With improved treatments, a large majority of children (>70%) with central nervous system (CNS) tumors will become long term survivors. These survivors are at risk for adverse long term outcomes, also known as ‘late effects.’ This realization has led to tremendous levels of large scale organizational resources being used to better characterize late effects in an effort to provide evidence-based long term survivorship care to these survivors.Methods:
In this article, we present a summary of findings from the two largest survivorship cooperative research groups, the Childhood Cancer Survivor Study and the British Childhood Cancer Survivor Study. We have extensively reviewed the peer-reviewed articles published by these two cooperative groups who have collectively published large amounts of relevant data on late effects in over four thousand survivors of childhood CNS tumors.Results:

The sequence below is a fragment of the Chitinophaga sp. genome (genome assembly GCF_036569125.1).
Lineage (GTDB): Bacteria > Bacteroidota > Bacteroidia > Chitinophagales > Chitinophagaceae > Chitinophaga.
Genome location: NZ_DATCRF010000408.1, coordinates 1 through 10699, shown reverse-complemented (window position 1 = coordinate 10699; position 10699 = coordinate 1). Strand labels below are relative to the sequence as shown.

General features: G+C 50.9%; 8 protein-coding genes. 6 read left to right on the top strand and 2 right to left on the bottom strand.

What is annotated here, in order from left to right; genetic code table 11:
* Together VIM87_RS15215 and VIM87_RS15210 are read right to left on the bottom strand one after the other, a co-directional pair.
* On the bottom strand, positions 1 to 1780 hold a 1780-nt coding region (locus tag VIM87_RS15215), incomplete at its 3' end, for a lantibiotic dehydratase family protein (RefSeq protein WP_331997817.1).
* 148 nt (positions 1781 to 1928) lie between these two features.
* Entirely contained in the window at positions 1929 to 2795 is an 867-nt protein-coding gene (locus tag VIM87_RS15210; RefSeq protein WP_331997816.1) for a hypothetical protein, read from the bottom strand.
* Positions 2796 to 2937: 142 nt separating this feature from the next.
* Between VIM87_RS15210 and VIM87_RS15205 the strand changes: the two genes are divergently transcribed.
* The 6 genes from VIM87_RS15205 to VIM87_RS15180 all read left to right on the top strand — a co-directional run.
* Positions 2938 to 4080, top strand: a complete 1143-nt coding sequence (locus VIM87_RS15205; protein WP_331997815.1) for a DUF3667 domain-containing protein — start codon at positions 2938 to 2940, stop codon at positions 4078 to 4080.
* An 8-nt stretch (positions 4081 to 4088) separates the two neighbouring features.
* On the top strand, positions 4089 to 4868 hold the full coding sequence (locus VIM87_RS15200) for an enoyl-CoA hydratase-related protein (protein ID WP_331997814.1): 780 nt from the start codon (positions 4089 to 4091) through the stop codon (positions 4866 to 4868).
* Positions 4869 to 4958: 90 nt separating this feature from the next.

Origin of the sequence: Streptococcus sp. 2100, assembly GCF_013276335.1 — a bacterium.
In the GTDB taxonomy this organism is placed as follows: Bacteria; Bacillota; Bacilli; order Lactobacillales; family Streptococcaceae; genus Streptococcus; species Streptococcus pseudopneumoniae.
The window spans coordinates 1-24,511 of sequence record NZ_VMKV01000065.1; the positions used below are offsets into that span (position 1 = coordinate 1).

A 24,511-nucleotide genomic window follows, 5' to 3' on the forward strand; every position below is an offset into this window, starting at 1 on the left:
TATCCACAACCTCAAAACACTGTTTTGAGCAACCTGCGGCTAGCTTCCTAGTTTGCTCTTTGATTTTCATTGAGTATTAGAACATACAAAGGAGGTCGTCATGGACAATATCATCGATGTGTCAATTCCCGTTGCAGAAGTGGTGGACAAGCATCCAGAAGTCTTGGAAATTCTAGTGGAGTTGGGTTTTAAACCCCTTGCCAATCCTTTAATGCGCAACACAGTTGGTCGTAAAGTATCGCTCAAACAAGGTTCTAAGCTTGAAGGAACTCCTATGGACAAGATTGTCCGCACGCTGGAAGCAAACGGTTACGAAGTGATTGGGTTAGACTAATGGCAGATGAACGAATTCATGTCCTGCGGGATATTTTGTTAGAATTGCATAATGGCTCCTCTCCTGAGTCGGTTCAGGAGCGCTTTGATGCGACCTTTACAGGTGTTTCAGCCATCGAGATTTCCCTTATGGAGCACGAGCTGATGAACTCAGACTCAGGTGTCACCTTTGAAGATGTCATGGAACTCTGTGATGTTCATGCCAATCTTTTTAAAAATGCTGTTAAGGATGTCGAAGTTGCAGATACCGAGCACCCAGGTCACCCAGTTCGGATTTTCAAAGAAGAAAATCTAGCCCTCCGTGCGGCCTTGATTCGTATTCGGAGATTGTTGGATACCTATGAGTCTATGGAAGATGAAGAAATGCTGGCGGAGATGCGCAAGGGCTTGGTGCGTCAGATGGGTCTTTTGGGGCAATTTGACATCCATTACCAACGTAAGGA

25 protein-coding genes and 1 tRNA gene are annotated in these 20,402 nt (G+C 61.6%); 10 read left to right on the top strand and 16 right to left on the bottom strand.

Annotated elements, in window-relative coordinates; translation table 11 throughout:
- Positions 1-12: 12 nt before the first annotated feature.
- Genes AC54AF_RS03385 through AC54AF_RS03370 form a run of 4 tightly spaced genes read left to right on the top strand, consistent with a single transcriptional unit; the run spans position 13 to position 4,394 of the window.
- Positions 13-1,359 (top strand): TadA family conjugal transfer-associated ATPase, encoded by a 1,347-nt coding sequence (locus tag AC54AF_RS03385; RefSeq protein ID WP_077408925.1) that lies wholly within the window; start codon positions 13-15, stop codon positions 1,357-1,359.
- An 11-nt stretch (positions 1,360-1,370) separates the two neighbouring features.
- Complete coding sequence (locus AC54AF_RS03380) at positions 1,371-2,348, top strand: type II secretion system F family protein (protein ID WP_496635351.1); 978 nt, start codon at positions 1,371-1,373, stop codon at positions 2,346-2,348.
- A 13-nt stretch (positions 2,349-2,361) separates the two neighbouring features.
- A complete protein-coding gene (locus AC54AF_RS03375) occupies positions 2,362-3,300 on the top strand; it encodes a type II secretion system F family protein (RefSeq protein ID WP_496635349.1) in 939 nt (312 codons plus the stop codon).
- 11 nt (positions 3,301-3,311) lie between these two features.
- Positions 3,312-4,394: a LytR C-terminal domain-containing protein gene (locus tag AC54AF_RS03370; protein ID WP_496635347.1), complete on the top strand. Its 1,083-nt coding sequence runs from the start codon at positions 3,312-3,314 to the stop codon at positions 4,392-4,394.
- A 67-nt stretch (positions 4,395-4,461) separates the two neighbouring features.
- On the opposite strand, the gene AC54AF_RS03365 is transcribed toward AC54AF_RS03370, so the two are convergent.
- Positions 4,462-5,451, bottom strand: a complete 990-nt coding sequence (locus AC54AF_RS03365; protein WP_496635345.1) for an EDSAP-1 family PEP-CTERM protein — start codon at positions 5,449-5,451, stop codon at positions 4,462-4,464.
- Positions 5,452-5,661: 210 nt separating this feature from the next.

Survivors of childhood CNS tumors are at risk for several late effects related to sensory complications, endocrinopathies, neurological issues, secondary malignancies, cardio-pulmonary issues, dental problems, neuro-cognitive deficits and decreased quality of life. Several risk factors contribute to the development of specific late effects including those related to inherent patient characteristics, primary malignancy and treatment modalities.Conclusions:
Childhood CNS tumor survivors are at risk of developing a wide spectrum of late effects. Health care practitioners, patients and parents should be aware of them. Decisions regarding treatment should take risk factors into account. Appropriate guideline-based care should be provided to these patients. Identification of potential risk factors and subsequent late effects may guide the development of future treatment protocols.